The Age of Innocence

Critics Consensus

Equal measures romantic and wistful, Martin Scorsese's elegant adaptation of The Age of Innocence is a triumphant exercise in both stylistic and thematic restraint.

84%

TOMATOMETER

Total Count: 56

75%

Audience Score

User Ratings: 23,945

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Movie Info

Wealthy lawyer Newland Archer (Daniel Day-Lewis) is engaged to sweet socialite May Welland (Winona Ryder) in 1870s New York. On the surface, it is a perfect match. But when May's beautiful cousin Countess Ellen Olenska (Michelle Pfeiffer), who is estranged from her brutish husband, arrives in town, Newland begins to question the meaning of passion and love as he desperately pursues a relationship with Ellen, even though she has been made a social outcast by Archer's peers.

Cast & Crew

Daniel Day-Lewis
Newland Archer
Winona Ryder
May Welland
Richard E. Grant
Larry Lefferts
Alec McCowen
Sillerton Jackson
Mary Beth Hurt
Regina Beaufort
Michael Gough
Henry van der Luyden
Martin Scorsese
Screenwriter
Edith Wharton
Writer (Novel)
Jay Cocks
Screenwriter
Elmer Bernstein
Original Music
Michael Ballhaus
Cinematographer
Dante Ferretti
Production Design
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News & Interviews for The Age of Innocence

Critic Reviews for The Age of Innocence

All Critics (56) | Top Critics (13) | Fresh (47) | Rotten (9)

Audience Reviews for The Age of Innocence

  • Sep 11, 2017
    You may have to shrug off your disdain for films about the upper crust of society to watch this one. If you can do that, and if you can patiently allow the story to unfold, you will be rewarded. Director Martin Scorsese is true to Wharton's brilliant novel, and was painstaking in his attention to all of the little details of the time period. The narration by Joanne Woodward is excellent. The forbidden love Newland Archer (Daniel Day-Lewis) has for Countess Olenska (Michelle Pfeiffer) while being engaged to May Welland (Winona Ryder) grows ever so gradually, until it becomes a raging fire. At the same time, there is great restraint here, accurate to the morals of the day, but leaving one with a much deeper feeling of the angst involved as a result. The little signals each person in this love triangle send to one another often have great subtlety, yet it feels just as powerful as if they were yelling or screaming. I confess I didn't think any of the three principal actors delivered a great performance - Day-Lewis is a little too morose, Pfeiffer lacks that teeny touch of wickedness, and Ryder's acting is the most suspect, despite her Oscar nomination. The chemistry between Day-Lewis and Pfeiffer does not seem authentic, but with all of that said, each of them is reasonably good. I think Scorsese was dead on with the tone and this is clearly a labor of love, but I don't think the story needed 139 minutes, and there are some issues with pace (which compound the understated action). On the other hand, he gives us some truly wonderful moments, all leading to an ending that is absolutely brilliant, which, just as with the novel, left me with goosebumps.
    Antonius B Super Reviewer
  • Mar 20, 2014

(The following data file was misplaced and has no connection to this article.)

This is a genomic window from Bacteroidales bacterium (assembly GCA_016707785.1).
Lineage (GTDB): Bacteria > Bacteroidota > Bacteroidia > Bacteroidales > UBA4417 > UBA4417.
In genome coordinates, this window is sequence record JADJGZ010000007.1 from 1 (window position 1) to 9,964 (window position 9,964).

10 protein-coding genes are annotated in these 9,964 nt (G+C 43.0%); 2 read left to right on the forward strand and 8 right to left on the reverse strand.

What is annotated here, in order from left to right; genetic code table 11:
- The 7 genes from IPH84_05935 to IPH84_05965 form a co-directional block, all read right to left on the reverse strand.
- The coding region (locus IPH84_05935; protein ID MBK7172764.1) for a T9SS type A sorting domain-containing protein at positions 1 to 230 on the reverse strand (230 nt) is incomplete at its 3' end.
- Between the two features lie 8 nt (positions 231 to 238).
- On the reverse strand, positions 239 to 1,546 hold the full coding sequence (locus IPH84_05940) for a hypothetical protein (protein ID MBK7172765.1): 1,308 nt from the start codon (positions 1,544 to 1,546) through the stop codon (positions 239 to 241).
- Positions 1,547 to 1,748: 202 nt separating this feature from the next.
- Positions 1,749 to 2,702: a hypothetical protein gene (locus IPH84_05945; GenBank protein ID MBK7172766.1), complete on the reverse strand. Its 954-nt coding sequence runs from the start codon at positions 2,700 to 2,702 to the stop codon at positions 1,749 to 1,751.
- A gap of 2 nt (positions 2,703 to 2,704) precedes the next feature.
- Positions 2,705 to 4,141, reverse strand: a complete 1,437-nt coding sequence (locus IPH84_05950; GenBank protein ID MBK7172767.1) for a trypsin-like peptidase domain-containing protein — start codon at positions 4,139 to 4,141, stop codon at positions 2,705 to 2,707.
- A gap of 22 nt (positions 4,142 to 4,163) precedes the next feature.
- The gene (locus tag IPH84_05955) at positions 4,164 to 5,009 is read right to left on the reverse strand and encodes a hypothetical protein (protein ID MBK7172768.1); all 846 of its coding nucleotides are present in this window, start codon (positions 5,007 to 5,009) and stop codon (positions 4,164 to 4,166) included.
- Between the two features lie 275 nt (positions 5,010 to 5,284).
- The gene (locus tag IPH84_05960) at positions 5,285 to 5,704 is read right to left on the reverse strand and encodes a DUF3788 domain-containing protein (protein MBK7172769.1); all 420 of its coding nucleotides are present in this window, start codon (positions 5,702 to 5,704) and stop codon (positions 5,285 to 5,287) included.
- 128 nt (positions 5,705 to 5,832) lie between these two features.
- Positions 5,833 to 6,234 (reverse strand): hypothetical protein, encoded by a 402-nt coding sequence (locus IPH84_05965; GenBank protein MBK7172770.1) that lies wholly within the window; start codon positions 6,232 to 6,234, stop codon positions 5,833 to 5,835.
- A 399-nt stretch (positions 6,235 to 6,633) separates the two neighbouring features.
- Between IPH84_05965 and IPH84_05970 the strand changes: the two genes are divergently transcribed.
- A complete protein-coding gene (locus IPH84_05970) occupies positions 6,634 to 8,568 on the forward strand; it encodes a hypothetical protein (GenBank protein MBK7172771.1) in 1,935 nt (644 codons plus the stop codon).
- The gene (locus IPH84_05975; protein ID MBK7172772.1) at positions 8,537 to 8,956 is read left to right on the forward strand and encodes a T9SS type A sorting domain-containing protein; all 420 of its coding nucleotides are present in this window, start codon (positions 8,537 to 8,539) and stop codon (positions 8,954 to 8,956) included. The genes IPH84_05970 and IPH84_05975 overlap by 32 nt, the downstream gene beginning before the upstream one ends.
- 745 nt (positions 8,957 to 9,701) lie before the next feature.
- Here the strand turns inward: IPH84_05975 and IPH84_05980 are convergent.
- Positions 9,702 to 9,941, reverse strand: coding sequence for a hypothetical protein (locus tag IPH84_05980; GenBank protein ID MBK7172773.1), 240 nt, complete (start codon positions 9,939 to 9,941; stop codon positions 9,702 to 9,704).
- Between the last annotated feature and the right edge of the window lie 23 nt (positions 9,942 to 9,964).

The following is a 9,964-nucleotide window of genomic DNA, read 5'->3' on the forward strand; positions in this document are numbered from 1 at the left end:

Watched some of this on tv, and I have to say, this might be the most boring film I've ever seen. I was seriously fighting to stay awake. Avoid this film unless you want to watch it at bedtime to help you fall asleep.
    Stephen S Super Reviewer
  • Apr 01, 2012
    The Age of Innocence is a dramatic period film that explores some interesting themes. From director Martin Scorsese, comes a tale of high society in New York during the 19th century and the trappings that went along with it. Scorsese assembles an impressive cast that includes Daniel Day-Lewis, Michelle Pfeiffer and Winona Ryder, and there's a good chemistry among the actors that helps the film to connect with the audience and bring them into the story. However, there are issues with the storytelling: it goes on for far too long and gets lost among the minutiae of high society. The Age of Innocence is an intriguing drama with some good performances, but it rambles a bit too much.
    Dann M Super Reviewer
  • Mar 11, 2012
    A well-acted, if occasionally boring and long-winded study of 19th century New York and how a young upper-class man (Daniel Day-Lewis) slowly begins to detach himself from his wife (Winona Ryder) in hopes of starting a relationship with her cousin (Michelle Pfeiffer). If not for Day-Lewis's convincing, arresting turn as a man deeply troubled by what he should do and what he truly feels, this movie would probably be lost on me. Instead, it is quite good, in addition to Scorsese's firm direction which includes some original camera tricks to spice up the story every once in a while. It goes on a little too long, and sometimes you question if you should even be caring about these snobby upper-class people. However, the characters are given the proper color and depth they need, in addition to the plot being able to keep the story going in the second half, when you do not know what Day-Lewis's character will decide to do. The end result is a fine film, a minor entry into Scorsese's resume, and one of the few chances audiences around the world get to see the brilliance that is the actor Daniel Day-Lewis.
    Dan S Super Reviewer

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